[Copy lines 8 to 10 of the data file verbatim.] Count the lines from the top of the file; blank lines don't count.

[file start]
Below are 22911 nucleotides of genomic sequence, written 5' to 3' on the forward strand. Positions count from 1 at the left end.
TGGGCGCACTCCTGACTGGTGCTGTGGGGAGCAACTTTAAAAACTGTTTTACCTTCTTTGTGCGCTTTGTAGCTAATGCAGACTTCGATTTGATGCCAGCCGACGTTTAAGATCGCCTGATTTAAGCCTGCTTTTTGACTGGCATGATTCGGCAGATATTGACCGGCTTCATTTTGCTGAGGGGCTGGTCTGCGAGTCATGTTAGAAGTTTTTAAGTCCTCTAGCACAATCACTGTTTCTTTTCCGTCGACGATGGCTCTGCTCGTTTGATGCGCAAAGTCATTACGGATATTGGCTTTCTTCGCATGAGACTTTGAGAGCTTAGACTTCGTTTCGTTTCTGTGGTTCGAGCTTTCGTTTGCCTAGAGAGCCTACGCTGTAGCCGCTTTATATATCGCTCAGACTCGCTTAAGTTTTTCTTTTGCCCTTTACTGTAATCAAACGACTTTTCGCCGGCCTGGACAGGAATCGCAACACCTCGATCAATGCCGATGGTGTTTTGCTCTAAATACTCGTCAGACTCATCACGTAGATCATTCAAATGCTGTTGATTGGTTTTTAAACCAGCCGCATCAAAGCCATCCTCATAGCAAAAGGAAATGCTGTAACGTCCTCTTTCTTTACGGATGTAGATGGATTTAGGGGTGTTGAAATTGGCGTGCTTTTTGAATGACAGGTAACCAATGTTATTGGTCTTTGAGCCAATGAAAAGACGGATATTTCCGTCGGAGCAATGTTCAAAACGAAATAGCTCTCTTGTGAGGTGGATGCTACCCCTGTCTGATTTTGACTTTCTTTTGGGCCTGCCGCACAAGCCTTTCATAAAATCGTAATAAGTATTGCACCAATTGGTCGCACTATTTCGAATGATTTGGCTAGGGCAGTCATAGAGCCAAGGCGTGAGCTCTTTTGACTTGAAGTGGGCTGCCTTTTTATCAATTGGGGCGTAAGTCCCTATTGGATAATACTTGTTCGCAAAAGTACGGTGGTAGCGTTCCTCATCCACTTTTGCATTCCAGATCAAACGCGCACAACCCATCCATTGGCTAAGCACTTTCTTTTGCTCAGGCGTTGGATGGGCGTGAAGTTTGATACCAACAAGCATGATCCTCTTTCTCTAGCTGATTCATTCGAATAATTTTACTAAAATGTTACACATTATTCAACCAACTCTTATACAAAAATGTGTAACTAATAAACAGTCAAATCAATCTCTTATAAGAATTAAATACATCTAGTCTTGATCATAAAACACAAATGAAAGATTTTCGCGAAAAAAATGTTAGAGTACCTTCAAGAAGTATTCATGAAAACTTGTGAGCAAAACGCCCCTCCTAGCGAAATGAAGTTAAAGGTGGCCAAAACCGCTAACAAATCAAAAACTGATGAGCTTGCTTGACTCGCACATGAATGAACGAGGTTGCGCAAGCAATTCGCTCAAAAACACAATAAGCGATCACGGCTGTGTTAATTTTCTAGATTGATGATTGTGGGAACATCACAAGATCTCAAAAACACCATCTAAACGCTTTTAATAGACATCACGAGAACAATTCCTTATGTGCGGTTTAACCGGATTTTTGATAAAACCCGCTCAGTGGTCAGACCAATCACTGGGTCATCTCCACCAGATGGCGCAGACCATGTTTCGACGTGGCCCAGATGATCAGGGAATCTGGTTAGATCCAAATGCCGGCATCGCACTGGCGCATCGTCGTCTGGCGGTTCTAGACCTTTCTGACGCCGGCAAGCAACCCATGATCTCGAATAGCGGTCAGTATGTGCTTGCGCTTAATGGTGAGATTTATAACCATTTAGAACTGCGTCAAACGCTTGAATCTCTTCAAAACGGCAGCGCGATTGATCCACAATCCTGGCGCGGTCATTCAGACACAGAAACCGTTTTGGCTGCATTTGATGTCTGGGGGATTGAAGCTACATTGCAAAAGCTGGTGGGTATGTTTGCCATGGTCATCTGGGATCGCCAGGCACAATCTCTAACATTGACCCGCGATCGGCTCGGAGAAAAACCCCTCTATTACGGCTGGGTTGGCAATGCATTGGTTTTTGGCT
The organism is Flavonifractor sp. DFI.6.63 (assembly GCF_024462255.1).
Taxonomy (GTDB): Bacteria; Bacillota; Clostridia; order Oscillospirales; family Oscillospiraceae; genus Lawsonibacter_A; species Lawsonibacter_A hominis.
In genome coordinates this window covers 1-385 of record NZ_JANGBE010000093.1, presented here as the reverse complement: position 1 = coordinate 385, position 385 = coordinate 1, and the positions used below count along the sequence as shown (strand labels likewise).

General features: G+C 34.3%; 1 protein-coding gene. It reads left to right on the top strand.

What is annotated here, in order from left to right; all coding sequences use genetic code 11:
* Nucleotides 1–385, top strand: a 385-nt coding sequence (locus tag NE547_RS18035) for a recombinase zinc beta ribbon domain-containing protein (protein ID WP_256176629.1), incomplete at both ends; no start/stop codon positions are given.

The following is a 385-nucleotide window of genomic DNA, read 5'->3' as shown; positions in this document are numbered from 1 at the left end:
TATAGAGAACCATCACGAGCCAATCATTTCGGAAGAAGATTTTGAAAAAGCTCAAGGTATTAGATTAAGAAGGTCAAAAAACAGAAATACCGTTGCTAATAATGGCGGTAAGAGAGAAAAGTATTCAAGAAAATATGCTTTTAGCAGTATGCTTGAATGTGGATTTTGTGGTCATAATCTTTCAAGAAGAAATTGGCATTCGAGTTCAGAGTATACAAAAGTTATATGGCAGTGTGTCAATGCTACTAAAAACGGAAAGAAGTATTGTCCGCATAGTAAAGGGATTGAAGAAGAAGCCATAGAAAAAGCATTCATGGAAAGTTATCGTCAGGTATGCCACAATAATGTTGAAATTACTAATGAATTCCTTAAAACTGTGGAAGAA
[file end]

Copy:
* Nucleotides 1–385, top strand: a 385-nt coding sequence (locus tag NE547_RS18035) for a recombinase zinc beta ribbon domain-containing protein (protein ID WP_256176629.1), incomplete at both ends; no start/stop codon positions are given.

The following is a 385-nucleotide window of genomic DNA, read 5'->3' as shown; positions in this document are numbered from 1 at the left end:
TATAGAGAACCATCACGAGCCAATCATTTCGGAAGAAGATTTTGAAAAAGCTCAAGGTATTAGATTAAGAAGGTCAAAAAACAGAAATACCGTTGCTAATAATGGCGGTAAGAGAGAAAAGTATTCAAGAAAATATGCTTTTAGCAGTATGCTTGAATGTGGATTTTGTGGTCATAATCTTTCAAGAAGAAATTGGCATTCGAGTTCAGAGTATACAAAAGTTATATGGCAGTGTGTCAATGCTACTAAAAACGGAAAGAAGTATTGTCCGCATAGTAAAGGGATTGAAGAAGAAGCCATAGAAAAAGCATTCATGGAAAGTTATCGTCAGGTATGCCACAATAATGTTGAAATTACTAATGAATTCCTTAAAACTGTGGAAGAA